Several members from my big beautiful family reunites in the middle of beautiful Michigan each summer. Thanks to the generosity of my Aunt Kate (my namesake), we all meet up — with plenty of beverages and food — at her lake house near Clare, Mich. Kate is my mom’s sister and is one of six. My mom also has three brothers. For up to seven days family members race kayaks, have water gun fights, fish, watch my cousin Kyle do cannonballs into the lake, play euchre, drink and eat.
This year, highlights include …
Crack.My Aunt Gerry made these fabulous, highly-addictive, chocolate-covered saltines. Who knew crack could taste so good?
Water wars. My late grandparents used to host a mini-version of the Olympics — during annual reunion parties — at their home in Cohoctah, Mich. In their memory, we still partake in the water portion of these games. There are no teams. It is a free-for-all. Each competitor is responsible for their own protection.
James Bond-style water guns.Take a look at this kick board. Swimmers beware. When you see someone entering any body of water with one of these, be prepared with some kind of weaponry. Not only this be used as a swim aid, it also unleashes a torrent of water at innocent bystanders.
Big vs. little. Too bad I missed this fishing expedition. My cousin Joe took Issa and my niece out on the lake to fish. After waiting patiently for a bite, a little bass finally took Issa’s bait. Just as she started to reel it in, a big bass ate the little bass; and then escaped.
Cannonball run. My cousin Kyle shows off his extraordinary cannonballs each year. Look at the eyes. Olympic hopefuls cannot compare to this level of focus and mental readiness.
The water depth is less than four feet.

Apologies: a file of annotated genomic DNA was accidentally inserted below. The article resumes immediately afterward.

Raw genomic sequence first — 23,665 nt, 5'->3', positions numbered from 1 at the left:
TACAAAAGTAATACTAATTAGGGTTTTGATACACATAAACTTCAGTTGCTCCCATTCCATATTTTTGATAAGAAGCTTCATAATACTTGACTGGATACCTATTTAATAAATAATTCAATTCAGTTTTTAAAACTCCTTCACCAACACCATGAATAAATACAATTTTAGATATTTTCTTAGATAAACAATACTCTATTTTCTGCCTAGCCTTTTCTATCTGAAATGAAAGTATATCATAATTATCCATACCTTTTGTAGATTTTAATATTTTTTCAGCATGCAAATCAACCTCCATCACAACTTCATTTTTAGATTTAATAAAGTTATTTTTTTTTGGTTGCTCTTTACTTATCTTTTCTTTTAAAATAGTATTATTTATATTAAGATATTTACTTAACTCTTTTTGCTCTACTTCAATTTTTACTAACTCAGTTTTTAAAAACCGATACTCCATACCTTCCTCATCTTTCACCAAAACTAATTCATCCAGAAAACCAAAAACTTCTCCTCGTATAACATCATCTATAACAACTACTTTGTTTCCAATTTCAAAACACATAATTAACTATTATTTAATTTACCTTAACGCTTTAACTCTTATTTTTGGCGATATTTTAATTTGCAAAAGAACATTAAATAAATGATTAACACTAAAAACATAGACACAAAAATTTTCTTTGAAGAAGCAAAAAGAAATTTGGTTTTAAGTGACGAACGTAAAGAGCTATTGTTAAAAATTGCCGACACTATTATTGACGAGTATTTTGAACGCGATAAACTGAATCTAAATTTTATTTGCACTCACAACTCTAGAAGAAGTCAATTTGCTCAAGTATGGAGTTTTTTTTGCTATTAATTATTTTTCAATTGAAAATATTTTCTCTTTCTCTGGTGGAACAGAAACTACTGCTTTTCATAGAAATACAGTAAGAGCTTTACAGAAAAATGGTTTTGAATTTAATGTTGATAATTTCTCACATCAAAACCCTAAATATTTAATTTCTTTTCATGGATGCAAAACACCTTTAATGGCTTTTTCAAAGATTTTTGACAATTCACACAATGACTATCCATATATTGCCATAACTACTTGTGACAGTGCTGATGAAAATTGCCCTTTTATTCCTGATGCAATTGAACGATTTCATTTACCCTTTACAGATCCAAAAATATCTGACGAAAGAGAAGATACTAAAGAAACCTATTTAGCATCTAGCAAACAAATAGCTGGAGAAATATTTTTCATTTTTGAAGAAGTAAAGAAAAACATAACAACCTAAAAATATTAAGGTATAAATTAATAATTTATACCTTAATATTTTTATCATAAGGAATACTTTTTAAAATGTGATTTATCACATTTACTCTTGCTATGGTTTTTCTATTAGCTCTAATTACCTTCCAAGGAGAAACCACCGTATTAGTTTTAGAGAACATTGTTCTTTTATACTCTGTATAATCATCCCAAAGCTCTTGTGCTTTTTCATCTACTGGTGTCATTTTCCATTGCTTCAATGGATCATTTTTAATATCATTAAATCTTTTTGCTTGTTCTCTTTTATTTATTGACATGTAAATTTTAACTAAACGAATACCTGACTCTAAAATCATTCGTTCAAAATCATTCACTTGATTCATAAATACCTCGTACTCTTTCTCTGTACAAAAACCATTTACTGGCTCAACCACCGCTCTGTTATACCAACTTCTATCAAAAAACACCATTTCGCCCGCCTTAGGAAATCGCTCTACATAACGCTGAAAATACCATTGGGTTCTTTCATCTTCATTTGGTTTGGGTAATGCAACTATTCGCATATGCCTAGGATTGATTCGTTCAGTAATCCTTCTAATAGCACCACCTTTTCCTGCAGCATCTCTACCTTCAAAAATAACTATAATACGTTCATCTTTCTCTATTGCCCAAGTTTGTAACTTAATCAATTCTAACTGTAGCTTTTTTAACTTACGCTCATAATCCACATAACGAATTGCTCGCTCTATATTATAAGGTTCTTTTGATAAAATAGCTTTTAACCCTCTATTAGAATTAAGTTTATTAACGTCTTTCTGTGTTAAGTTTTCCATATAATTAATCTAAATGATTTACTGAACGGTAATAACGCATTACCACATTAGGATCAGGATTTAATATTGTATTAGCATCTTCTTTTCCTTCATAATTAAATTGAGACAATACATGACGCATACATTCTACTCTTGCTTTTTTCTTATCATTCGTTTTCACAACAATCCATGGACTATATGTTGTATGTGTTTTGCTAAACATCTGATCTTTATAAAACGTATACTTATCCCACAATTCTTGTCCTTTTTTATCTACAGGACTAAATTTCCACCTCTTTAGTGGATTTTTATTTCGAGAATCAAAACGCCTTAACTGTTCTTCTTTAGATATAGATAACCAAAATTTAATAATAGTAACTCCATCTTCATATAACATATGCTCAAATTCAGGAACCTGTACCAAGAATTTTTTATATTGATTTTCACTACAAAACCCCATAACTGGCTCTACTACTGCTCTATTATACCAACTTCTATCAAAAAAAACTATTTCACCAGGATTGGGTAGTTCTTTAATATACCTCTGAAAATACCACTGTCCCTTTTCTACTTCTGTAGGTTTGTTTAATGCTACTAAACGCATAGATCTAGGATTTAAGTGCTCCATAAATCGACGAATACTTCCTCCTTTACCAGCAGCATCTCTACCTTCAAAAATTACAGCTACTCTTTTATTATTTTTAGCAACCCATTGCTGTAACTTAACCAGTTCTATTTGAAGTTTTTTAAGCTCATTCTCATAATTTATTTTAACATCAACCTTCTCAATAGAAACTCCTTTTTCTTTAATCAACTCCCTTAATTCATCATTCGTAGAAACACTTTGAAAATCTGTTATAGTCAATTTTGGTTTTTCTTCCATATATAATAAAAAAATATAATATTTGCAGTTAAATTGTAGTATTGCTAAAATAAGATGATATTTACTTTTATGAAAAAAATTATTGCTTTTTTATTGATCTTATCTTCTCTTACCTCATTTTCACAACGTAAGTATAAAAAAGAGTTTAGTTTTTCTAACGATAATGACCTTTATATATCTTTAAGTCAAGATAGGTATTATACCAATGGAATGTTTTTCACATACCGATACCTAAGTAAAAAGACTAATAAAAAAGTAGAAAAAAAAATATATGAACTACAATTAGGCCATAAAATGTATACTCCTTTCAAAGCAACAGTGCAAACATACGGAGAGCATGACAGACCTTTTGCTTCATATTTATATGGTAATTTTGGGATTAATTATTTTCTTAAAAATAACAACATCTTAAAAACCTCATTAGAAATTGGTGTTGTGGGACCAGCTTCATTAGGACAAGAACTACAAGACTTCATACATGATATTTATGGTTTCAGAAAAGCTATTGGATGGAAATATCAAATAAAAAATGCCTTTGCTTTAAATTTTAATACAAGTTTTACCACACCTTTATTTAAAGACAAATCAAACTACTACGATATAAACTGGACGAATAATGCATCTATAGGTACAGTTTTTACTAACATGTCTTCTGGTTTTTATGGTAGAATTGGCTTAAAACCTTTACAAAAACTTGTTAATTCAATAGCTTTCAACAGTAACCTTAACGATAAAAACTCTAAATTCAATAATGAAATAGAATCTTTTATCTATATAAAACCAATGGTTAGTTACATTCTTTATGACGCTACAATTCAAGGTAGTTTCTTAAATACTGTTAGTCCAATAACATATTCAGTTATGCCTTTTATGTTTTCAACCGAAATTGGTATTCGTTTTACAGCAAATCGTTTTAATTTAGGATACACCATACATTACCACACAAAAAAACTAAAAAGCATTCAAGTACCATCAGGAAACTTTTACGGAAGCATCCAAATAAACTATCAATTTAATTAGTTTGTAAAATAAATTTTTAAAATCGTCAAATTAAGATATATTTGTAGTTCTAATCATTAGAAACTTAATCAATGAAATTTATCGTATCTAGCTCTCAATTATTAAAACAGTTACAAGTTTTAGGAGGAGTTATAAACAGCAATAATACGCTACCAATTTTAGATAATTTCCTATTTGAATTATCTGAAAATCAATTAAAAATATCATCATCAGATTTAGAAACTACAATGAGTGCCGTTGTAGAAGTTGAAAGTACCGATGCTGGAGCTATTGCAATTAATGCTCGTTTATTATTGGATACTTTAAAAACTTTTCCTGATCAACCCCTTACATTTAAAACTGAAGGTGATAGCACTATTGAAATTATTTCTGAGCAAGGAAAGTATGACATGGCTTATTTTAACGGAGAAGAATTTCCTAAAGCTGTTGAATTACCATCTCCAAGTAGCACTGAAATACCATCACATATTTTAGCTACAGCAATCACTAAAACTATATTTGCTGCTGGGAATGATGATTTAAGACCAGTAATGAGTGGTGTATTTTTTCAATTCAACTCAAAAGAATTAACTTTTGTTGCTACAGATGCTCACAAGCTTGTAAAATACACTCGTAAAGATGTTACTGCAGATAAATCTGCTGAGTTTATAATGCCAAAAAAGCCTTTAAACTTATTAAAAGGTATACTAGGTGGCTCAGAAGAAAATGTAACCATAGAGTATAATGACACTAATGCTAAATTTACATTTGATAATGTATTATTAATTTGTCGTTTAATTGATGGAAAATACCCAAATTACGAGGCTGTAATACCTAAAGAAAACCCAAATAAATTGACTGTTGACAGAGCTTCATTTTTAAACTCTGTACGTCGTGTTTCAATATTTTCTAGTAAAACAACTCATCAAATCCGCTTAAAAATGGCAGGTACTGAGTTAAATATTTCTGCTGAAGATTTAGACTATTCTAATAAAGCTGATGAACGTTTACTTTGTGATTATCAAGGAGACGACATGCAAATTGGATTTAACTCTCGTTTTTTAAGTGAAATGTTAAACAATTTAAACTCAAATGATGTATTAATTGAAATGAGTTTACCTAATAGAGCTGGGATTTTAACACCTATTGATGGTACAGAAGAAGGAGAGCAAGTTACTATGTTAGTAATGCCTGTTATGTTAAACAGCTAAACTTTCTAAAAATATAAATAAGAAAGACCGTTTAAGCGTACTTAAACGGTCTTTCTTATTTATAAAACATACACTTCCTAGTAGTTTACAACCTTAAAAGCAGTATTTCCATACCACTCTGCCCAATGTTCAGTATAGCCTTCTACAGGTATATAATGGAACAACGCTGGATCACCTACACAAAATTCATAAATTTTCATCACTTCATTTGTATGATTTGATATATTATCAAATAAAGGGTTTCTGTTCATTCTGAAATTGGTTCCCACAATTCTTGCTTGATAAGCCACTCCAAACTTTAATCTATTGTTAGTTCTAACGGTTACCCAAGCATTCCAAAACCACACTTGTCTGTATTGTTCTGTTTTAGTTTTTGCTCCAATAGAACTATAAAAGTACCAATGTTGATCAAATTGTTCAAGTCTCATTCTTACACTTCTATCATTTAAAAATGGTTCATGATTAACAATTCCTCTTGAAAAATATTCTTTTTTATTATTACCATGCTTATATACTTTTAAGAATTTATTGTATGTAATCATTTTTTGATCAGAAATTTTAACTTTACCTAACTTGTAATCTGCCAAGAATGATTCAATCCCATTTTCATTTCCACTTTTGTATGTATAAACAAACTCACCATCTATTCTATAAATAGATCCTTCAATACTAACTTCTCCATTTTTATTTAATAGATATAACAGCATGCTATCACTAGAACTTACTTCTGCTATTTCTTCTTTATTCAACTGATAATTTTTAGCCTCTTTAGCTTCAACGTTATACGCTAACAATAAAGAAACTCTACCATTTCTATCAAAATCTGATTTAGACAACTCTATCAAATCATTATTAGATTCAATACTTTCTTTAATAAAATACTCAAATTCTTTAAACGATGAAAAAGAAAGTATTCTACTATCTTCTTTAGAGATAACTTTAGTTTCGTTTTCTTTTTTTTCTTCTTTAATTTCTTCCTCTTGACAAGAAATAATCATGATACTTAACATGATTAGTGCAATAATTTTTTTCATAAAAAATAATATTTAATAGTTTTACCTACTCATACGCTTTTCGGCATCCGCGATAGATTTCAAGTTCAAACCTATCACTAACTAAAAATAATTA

Lots of characters. We are a mix of families, genders, ages, personalities, ideologies, political leanings, athletic abilities, beverage preferences, and more. But, the unique traits we all bring to the lake make the times we spend special. Plus, it’s pretty awesome to see how carefree everyone can be for a few days in the middle of beautiful Michigan.
I am partial to anything vinted or brewed in Michigan. The Mitten produces extraordinary wine and beer. With that said, I recommend Vinosesso De Angelis Cantina del Vino 2010. This combination red is 60% Cabernet Sauvignon, 10% Merlot, and 30% Cabernet Franc.
Some songs trigger replays or even fantasies. Van Halen‘s Ain’t Talkin’ ‘Bout Love is one that places me on any number of Michigan’s infamous beaches; playing in the sand and surf while drinking Bell’s Oberon on a hot, sunny, beautiful, summer day.
With the approach of summer and vacation from school I thought it appropriate to announce a temporary departure from my College Life Replay Mini-Series. Instead, I will share glimpses at summertime childhood memories.
My Dad is a Sailor
Before marriage and children, my dad purchased Veliero, a 32-foot Galaxy. He raced and cruised Veliero from Bayview Yacht Club until 2009 when he sold it at age 80. His love for spending breezy, sunny afternoons sailing the waters of the Great Lakes took hold of me before I learned to walk and talk. I was only 10 months old when he secured me to stern in my baby walker for a sailing trip to the Georgian Bay.